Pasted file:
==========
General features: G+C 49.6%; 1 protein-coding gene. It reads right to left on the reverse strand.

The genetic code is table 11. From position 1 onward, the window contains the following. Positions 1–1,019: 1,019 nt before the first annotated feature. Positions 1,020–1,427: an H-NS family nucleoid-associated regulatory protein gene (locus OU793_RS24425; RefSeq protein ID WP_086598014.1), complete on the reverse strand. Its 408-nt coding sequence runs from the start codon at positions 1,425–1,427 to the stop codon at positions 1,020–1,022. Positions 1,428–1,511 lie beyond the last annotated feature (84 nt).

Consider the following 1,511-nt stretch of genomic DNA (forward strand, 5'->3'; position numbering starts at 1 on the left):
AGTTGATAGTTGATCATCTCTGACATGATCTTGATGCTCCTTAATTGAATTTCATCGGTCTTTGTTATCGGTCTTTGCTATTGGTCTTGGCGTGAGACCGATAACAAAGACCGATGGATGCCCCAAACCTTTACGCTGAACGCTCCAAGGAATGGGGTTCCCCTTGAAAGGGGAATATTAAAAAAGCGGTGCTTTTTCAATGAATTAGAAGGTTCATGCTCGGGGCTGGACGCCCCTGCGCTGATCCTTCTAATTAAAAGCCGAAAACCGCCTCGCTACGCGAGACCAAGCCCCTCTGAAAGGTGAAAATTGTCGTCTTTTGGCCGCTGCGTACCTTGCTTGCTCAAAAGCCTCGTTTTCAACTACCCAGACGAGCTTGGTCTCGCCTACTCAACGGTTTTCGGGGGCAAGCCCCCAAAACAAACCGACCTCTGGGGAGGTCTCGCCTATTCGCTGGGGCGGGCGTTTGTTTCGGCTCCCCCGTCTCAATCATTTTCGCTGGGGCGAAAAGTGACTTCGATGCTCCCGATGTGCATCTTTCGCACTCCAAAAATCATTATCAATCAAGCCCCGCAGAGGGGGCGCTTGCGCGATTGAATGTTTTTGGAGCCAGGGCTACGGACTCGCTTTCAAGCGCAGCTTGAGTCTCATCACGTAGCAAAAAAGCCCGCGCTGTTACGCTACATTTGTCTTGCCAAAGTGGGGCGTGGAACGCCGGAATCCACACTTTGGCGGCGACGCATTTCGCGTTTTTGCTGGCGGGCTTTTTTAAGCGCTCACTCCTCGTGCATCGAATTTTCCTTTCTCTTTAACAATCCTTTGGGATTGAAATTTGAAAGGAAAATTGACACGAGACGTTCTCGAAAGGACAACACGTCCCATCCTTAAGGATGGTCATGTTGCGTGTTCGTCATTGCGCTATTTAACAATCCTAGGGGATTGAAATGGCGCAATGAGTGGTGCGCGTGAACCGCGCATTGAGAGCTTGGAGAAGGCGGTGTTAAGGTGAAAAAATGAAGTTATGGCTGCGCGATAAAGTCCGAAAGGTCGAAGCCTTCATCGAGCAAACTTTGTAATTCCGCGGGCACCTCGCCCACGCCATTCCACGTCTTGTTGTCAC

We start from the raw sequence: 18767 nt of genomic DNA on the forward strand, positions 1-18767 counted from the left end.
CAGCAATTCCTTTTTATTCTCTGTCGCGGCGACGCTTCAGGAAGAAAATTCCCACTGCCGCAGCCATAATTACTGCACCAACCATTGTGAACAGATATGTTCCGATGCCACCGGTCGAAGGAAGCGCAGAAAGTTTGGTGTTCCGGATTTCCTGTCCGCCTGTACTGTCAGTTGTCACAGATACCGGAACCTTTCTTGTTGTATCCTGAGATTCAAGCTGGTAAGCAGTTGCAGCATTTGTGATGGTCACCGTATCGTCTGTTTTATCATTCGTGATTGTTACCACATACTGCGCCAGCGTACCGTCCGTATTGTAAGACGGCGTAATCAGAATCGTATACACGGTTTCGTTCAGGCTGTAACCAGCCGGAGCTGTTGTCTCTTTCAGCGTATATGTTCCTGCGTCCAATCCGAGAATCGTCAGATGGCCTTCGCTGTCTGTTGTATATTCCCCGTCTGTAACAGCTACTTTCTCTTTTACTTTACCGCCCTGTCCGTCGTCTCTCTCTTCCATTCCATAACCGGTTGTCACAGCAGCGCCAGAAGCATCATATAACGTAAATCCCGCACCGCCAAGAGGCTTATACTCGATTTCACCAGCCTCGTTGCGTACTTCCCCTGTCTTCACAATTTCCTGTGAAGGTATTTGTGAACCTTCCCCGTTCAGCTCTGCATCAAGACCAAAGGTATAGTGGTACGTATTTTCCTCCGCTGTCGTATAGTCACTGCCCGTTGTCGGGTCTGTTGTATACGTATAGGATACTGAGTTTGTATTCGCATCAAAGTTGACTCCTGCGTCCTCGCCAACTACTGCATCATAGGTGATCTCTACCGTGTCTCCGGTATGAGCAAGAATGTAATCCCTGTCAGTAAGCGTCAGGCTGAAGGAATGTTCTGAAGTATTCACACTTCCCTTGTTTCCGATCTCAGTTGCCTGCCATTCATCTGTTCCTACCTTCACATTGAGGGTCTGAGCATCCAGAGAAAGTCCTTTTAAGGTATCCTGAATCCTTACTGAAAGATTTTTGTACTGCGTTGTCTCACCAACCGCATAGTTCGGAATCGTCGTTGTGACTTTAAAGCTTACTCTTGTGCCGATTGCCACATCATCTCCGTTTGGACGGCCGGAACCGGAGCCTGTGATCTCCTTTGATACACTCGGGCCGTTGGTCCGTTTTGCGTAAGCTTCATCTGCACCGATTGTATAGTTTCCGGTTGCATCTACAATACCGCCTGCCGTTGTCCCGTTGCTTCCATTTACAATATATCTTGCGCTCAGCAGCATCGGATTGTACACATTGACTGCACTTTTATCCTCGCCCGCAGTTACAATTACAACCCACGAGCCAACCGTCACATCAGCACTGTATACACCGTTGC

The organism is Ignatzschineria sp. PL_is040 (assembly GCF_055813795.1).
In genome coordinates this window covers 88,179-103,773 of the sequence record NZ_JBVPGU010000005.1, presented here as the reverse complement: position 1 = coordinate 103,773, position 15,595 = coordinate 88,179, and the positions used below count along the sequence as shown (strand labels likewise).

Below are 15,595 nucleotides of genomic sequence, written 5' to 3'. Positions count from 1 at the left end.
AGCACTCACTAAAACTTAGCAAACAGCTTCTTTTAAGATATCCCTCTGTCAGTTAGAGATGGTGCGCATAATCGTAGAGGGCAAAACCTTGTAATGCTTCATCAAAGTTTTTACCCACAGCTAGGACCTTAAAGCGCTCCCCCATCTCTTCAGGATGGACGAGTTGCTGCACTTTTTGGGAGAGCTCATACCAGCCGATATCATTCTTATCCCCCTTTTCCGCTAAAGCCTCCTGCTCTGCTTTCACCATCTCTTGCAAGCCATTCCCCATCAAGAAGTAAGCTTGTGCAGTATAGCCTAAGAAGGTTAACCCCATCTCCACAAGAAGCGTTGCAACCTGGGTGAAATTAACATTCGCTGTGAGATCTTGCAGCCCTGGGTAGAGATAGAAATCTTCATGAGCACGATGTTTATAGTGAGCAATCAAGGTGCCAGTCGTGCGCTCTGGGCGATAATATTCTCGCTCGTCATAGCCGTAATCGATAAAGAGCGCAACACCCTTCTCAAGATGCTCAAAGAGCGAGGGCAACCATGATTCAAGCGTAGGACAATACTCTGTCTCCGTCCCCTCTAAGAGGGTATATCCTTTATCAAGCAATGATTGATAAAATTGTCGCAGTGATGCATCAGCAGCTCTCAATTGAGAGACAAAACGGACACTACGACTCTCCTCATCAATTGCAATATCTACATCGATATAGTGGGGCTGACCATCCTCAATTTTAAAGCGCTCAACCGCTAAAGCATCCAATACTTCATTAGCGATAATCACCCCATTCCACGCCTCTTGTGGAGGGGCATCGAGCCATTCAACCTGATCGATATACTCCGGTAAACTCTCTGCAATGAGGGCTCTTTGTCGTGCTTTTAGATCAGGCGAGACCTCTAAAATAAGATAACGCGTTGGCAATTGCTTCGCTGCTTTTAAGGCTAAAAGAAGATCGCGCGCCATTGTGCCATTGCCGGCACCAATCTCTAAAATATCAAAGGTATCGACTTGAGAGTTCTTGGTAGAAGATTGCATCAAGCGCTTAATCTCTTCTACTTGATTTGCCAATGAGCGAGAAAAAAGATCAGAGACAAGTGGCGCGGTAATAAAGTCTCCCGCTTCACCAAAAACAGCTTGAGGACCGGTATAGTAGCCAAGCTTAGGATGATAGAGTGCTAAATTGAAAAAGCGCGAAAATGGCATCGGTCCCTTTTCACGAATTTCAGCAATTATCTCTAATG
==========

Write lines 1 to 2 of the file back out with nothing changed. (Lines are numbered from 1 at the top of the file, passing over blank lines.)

General features: G+C 49.6%; 1 protein-coding gene. It reads right to left on the reverse strand.

The genetic code is table 11. From position 1 onward, the window contains the following. Positions 1–1,019: 1,019 nt before the first annotated feature. Positions 1,020–1,427: an H-NS family nucleoid-associated regulatory protein gene (locus OU793_RS24425; RefSeq protein ID WP_086598014.1), complete on the reverse strand. Its 408-nt coding sequence runs from the start codon at positions 1,425–1,427 to the stop codon at positions 1,020–1,022. Positions 1,428–1,511 lie beyond the last annotated feature (84 nt).